Willow McKay chose to 'do things that I'm good at rather than what I thought I should be doing' when considering university options.
Inspired by her high school history teacher, Willow studied at Otago for a BA Honours in History and Social Anthropology, and a Master of Arts in Social Anthropology looking at New Zealand women's experiences of the pre-natal test amniocentesis.
"I enjoyed history at school and university and became really interested in medical anthropology - the interaction between people and medicine. Anthropology gave me a broad knowledge base, introducing new ways of interpreting the world, and developing my cross-cultural understanding."
During postgraduate study, Willow maximised part-time work opportunities - helped out by a fantastically supportive supervisor.
"She played a massive role in letting me know about paid work opportunities within the university such as tutoring, giving me a great start."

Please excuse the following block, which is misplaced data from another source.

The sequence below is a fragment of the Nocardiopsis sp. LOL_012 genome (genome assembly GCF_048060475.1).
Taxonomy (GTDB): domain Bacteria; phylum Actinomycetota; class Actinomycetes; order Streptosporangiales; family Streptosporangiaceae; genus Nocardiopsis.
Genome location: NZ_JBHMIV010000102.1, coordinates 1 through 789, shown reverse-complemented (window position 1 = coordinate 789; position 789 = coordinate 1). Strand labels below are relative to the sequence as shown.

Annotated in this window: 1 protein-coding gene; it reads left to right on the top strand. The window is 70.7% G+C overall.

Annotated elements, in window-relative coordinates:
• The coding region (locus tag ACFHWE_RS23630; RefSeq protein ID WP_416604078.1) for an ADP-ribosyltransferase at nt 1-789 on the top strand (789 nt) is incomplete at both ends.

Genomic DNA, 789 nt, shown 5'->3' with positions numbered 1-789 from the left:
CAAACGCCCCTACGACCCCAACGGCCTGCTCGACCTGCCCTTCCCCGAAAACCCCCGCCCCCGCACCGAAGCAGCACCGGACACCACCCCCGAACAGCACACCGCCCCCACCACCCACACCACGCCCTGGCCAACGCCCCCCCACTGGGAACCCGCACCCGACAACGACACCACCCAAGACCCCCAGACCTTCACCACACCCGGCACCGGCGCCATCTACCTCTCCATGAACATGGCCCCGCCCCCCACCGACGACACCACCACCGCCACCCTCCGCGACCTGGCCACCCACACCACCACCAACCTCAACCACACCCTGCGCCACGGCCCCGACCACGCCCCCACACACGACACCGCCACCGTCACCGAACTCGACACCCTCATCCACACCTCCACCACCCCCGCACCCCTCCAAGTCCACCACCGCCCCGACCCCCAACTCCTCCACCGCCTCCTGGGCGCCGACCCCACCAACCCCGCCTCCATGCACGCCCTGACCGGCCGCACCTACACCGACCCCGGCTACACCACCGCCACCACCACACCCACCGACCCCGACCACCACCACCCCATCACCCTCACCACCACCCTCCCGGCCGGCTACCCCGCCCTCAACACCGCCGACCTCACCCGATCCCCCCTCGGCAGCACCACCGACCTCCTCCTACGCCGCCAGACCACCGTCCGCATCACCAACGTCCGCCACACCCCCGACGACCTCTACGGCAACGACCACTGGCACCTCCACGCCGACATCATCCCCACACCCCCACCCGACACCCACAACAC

After finishing her Masters, Willow landed a six-month position as a research assistant at the University of British Columbia, on a project examining the impacts of cultural background on communication between cancer patients and specialists.
Back home she's now with the Ministry of Health's Sector Policy Directorate, and part of the Strategic Policy on Ethics and Innovation team.
"The job ties in nicely with my studies as I'm particularly involved with issues around reproductive technology."